Undercover Investigation: How Chinese Citizens Infiltrate America

An undercover investigation by Benefit Fraud Task Force and ICE Homeland Security Investigations has revealed how Chinese citizens infiltrate America.

On November 4, Chang Yu “Andy” He, a California resident and owner of the “Fair Price Immigration Service”, pleaded guilty to one count of conspiracy to commit marriage fraud in connection with a scheme to coordinate sham marriages between Chinese nationals and U.S. citizens in exchange for some serious cash. The case highlights the pervasiveness of — and potential profit from — such fraud.

According to the plea agreement in the case, between January 2018 and November 2019, He recruited citizens to enter into marriages with Chinese nationals, who then applied for immigration benefits with USCIS.

As ICE Homeland Security Investigations (HSI) explains, the case arose as part of an undercover investigation by HSI’s Los Angeles Document and Benefit Fraud Task Force, starting in March 2017, when HSI received a tip from an anonymous source. At least three HSI agents were tasked with going undercover and impersonating citizens interested in marrying three Chinese nationals in exchange for payment.

In one of the cases orchestrated by He, an HSI agent met with Xiaojun Han, a 40-year-old Chinese national, to enable Han to enter into a sham marriage and apply with USCIS for a green card. The agent got $10,000 up front to enter into the marriage, and He told the agent that he would get $25,000 when Han received her lawful permanent resident status and an additional $5,000 at the end of the process.

The defendant admitted that he coached the faux partners in navigating the immigration process, including by creating a paper trail (such as joint bank accounts and joint apartment leases) and having them memorizing answers to questions that USCIS was likely to ask.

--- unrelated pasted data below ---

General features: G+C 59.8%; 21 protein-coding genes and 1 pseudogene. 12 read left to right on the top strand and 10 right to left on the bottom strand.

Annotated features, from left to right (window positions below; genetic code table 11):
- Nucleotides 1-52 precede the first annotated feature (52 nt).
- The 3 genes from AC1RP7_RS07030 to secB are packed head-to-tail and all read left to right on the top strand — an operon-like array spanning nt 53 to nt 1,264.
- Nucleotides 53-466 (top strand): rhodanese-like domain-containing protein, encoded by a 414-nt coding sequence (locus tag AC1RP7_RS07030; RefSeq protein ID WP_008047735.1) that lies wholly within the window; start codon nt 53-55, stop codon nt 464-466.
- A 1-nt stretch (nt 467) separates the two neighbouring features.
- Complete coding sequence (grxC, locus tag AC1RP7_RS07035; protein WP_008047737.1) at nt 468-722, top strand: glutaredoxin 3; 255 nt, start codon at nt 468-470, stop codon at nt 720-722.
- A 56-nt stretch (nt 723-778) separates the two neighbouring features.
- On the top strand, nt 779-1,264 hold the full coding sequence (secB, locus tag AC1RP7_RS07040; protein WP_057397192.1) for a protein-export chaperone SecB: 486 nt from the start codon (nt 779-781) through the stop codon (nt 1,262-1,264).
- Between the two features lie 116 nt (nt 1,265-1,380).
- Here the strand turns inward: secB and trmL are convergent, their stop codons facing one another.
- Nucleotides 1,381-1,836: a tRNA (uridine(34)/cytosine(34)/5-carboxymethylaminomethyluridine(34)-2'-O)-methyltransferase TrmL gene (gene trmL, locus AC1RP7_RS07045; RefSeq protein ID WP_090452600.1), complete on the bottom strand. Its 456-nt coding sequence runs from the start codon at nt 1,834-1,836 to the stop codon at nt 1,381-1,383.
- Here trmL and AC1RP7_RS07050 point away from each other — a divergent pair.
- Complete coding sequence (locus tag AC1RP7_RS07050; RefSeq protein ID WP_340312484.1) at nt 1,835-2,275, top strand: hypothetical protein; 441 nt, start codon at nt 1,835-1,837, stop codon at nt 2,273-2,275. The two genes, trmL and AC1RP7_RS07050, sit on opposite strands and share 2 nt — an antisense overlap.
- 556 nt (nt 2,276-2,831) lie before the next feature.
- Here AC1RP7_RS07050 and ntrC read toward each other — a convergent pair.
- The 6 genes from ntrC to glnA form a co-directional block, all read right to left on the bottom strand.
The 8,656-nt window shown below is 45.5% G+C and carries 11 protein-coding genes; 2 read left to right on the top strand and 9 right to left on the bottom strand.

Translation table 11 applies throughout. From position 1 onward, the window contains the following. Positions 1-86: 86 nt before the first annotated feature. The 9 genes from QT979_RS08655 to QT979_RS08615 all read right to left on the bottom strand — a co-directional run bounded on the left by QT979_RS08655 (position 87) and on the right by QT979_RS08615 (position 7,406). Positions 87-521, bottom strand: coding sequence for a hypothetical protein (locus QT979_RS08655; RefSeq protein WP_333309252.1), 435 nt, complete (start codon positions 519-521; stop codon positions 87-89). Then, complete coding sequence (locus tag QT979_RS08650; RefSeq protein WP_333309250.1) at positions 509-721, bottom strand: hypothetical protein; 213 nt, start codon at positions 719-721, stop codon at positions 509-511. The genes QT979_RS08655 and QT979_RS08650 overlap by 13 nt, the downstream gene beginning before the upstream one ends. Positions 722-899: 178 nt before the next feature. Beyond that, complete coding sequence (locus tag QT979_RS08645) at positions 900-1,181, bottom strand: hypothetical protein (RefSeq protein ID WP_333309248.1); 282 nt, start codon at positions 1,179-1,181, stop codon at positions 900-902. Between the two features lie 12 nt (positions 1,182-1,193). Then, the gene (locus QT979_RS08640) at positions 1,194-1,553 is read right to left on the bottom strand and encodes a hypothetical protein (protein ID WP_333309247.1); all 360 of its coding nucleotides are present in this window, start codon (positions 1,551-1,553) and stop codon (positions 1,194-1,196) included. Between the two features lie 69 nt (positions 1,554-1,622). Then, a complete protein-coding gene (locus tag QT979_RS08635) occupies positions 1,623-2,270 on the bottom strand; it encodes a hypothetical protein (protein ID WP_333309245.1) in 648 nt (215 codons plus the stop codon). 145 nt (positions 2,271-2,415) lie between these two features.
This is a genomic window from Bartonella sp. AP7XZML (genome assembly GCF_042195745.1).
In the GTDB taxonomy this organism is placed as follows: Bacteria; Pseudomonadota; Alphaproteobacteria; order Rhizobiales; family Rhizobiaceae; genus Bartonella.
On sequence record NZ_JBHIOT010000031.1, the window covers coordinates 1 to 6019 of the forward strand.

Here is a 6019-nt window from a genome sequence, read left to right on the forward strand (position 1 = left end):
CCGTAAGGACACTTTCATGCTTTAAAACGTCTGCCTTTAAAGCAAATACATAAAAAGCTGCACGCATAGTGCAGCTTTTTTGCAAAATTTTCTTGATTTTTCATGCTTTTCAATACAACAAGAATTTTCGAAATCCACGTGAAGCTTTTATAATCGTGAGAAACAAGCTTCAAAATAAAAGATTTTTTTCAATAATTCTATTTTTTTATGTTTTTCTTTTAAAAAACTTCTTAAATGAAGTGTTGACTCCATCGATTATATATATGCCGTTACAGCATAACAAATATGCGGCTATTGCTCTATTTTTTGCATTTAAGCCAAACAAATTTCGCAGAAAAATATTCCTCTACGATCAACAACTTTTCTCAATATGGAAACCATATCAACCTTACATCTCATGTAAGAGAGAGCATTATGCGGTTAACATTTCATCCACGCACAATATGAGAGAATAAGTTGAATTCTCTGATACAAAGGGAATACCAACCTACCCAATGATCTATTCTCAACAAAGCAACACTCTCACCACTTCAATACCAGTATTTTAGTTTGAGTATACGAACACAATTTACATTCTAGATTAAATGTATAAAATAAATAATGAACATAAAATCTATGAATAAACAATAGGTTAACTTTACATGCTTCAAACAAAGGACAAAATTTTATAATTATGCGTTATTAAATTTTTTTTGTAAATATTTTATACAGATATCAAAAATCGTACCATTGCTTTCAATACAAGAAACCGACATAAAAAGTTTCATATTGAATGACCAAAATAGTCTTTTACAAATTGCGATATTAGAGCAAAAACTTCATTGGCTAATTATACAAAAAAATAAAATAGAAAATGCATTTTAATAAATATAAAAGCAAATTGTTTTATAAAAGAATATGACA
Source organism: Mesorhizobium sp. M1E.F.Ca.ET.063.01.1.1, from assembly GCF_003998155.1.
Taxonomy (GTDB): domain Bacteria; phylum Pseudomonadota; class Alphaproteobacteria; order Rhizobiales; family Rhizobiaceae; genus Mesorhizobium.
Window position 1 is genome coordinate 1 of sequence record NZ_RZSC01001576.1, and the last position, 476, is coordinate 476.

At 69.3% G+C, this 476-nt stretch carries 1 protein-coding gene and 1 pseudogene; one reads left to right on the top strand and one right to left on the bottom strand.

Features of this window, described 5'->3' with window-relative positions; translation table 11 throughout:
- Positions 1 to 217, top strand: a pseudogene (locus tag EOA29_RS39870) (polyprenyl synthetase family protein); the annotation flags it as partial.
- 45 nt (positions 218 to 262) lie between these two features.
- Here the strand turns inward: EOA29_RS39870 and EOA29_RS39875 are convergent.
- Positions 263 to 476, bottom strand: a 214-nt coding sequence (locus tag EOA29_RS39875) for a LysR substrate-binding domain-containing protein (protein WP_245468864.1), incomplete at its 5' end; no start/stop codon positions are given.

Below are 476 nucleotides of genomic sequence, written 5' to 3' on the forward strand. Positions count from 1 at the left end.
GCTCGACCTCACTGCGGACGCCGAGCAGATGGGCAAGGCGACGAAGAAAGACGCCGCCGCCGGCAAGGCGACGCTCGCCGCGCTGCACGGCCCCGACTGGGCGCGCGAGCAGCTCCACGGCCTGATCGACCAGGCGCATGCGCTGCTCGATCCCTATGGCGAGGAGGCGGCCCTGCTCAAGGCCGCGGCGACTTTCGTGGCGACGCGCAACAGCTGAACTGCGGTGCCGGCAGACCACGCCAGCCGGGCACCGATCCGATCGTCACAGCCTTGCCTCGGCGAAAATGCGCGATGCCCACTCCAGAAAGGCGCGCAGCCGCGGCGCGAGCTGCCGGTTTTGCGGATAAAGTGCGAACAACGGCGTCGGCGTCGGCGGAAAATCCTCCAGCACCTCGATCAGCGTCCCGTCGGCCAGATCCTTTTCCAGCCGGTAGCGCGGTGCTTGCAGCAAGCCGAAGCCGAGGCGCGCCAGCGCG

In addition, He instructed the pairs to “keep clothes in the apartments where the couples supposedly lived together, and visit the apartment several days a week so the neighbors would see them together.” As I noted in a November 3 post, “site visits” by USCIS at the purported marital residence “are not standard operating procedure in all cases, but not completely unheard of, either.” Especially where there are indicators of fraud.

As part of this scheme, He met with the undercover agent at a public library in Rosemont, Calif., to prepare Han’s paperwork. In addition, He also met with an unnamed co-defendant and two other agents to arrange additional bogus unions.

HSI speculates that clients learned about these services through advertisements in Chinese newspapers and the old-fashioned way — through “word of mouth”. The word definitely got out — one of He’s clients is from St. Paul, Minnesota.

In any event, He is facing up to five years in prison. And speaking of his clients, two co-defendants who paid for his services have pled guilty to one count each of conspiracy to commit marriage fraud; one received a year probation, and the other was awaiting sentencing.

Han and another individual involved in the matter, Xiulan “Cindy” Wang, ostensibly have not pled. Their cases are scheduled for March 16. Wang is identified as “the owner of Pacific Bizhub Consulting”, but it is not clear whether she was a potential bride, or a business partner of He.

Apparently, aliens who are interested in such illicit engagements are willing to pay a high price. Chinese nationals involved in He’s arrangements paid up to $60,000, explaining why would-be fraudulent spouses could receive an estimated $40,000 for their assistance. How much is a green card worth? Likely more than you think.

Andrew R. Arthur for Center for Immigration Studies

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